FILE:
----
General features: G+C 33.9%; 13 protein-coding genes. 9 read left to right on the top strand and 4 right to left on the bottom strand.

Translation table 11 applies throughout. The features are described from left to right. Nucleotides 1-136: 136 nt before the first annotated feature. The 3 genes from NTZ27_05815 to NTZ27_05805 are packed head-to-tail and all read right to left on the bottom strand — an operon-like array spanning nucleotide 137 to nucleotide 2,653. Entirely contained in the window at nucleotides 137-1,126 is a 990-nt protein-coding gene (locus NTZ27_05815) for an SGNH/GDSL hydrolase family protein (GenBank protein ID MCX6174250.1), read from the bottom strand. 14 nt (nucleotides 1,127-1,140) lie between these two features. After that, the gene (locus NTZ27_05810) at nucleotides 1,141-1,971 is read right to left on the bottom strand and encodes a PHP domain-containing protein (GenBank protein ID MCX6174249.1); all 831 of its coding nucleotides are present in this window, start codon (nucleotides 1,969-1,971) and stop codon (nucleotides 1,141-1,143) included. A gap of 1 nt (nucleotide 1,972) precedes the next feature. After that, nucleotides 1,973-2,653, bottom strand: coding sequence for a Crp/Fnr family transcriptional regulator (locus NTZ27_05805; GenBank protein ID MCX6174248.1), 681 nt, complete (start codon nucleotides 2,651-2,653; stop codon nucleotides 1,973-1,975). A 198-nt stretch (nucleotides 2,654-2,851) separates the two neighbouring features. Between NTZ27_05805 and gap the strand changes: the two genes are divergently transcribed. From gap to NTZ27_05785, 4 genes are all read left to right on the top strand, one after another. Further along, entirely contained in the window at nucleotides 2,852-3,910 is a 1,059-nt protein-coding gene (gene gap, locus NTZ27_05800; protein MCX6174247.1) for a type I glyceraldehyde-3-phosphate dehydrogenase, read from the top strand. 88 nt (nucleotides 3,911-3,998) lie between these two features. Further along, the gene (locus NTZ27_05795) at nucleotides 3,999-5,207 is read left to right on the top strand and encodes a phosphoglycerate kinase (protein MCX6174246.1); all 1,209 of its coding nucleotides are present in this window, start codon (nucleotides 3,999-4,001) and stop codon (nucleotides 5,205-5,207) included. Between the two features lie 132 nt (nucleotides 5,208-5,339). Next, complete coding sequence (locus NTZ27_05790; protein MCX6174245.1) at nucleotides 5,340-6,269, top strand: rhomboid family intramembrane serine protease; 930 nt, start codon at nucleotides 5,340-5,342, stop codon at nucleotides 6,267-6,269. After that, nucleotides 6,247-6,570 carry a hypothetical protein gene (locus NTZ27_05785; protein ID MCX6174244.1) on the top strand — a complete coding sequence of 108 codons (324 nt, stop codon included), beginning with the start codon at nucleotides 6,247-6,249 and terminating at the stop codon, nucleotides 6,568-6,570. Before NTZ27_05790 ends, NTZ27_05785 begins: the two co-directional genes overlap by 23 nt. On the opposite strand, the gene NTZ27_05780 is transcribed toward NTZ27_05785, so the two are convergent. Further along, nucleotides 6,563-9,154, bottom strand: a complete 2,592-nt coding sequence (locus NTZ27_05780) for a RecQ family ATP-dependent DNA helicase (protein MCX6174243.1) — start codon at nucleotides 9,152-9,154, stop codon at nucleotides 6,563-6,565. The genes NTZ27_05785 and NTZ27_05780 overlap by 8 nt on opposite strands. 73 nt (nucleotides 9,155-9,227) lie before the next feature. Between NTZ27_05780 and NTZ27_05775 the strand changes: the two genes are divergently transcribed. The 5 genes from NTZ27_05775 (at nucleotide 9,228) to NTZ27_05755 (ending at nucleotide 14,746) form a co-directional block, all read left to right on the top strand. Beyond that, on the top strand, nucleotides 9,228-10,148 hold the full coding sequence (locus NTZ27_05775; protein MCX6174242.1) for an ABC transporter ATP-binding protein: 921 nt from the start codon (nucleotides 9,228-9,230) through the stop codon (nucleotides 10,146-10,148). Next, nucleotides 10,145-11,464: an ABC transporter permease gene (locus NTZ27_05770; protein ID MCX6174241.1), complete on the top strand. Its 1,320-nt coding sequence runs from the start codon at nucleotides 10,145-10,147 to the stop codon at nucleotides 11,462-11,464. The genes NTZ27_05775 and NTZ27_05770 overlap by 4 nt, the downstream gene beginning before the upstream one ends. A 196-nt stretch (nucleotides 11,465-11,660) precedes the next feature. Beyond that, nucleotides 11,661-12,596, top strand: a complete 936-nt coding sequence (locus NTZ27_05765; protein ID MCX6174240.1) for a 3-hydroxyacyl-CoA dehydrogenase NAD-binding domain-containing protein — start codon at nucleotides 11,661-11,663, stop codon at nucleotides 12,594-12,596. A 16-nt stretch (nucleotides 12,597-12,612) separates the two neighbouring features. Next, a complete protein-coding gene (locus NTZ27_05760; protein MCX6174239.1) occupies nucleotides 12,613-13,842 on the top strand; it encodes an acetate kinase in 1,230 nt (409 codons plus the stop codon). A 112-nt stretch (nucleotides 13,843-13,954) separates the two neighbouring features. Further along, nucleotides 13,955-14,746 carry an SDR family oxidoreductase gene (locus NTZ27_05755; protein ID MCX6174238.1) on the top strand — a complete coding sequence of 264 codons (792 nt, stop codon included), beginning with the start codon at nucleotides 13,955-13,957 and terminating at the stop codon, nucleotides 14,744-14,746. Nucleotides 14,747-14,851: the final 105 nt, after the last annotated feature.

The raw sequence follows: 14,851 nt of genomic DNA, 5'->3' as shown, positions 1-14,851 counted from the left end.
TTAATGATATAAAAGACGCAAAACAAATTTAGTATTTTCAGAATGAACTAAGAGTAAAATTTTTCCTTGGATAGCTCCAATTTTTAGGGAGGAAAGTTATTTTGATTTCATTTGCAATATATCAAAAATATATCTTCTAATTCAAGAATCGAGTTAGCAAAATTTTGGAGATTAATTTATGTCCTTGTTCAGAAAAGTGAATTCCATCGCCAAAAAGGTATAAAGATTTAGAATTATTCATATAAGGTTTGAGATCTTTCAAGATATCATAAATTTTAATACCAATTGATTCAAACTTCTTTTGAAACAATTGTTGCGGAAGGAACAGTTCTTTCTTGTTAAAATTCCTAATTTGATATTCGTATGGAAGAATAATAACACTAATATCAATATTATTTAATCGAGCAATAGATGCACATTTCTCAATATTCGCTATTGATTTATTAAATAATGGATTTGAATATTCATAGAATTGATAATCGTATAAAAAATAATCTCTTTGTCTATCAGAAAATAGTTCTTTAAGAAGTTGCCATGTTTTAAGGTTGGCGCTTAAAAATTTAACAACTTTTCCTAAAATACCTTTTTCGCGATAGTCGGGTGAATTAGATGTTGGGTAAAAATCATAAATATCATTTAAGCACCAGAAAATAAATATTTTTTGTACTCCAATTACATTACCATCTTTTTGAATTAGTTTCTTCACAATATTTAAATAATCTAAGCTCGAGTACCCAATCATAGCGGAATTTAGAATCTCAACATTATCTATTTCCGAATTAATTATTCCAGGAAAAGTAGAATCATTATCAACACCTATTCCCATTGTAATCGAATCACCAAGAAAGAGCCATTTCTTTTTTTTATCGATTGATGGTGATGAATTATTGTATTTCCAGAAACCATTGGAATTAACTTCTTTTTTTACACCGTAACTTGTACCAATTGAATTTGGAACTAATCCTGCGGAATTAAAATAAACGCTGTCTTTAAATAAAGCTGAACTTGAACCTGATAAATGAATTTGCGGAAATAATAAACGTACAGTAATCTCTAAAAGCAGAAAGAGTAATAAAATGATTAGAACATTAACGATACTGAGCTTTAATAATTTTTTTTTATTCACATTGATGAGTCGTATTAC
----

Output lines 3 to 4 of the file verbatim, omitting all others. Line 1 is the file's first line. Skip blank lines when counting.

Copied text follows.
The raw sequence follows: 14,851 nt of genomic DNA, 5'->3' as shown, positions 1-14,851 counted from the left end.
TTAATGATATAAAAGACGCAAAACAAATTTAGTATTTTCAGAATGAACTAAGAGTAAAATTTTTCCTTGGATAGCTCCAATTTTTAGGGAGGAAAGTTATTTTGATTTCATTTGCAATATATCAAAAATATATCTTCTAATTCAAGAATCGAGTTAGCAAAATTTTGGAGATTAATTTATGTCCTTGTTCAGAAAAGTGAATTCCATCGCCAAAAAGGTATAAAGATTTAGAATTATTCATATAAGGTTTGAGATCTTTCAAGATATCATAAATTTTAATACCAATTGATTCAAACTTCTTTTGAAACAATTGTTGCGGAAGGAACAGTTCTTTCTTGTTAAAATTCCTAATTTGATATTCGTATGGAAGAATAATAACACTAATATCAATATTATTTAATCGAGCAATAGATGCACATTTCTCAATATTCGCTATTGATTTATTAAATAATGGATTTGAATATTCATAGAATTGATAATCGTATAAAAAATAATCTCTTTGTCTATCAGAAAATAGTTCTTTAAGAAGTTGCCATGTTTTAAGGTTGGCGCTTAAAAATTTAACAACTTTTCCTAAAATACCTTTTTCGCGATAGTCGGGTGAATTAGATGTTGGGTAAAAATCATAAATATCATTTAAGCACCAGAAAATAAATATTTTTTGTACTCCAATTACATTACCATCTTTTTGAATTAGTTTCTTCACAATATTTAAATAATCTAAGCTCGAGTACCCAATCATAGCGGAATTTAGAATCTCAACATTATCTATTTCCGAATTAATTATTCCAGGAAAAGTAGAATCATTATCAACACCTATTCCCATTGTAATCGAATCACCAAGAAAGAGCCATTTCTTTTTTTTATCGATTGATGGTGATGAATTATTGTATTTCCAGAAACCATTGGAATTAACTTCTTTTTTTACACCGTAACTTGTACCAATTGAATTTGGAACTAATCCTGCGGAATTAAAATAAACGCTGTCTTTAAATAAAGCTGAACTTGAACCTGATAAATGAATTTGCGGAAATAATAAACGTACAGTAATCTCTAAAAGCAGAAAGAGTAATAAAATGATTAGAACATTAACGATACTGAGCTTTAATAATTTTTTTTTATTCACATTGATGAGTCGTATTAC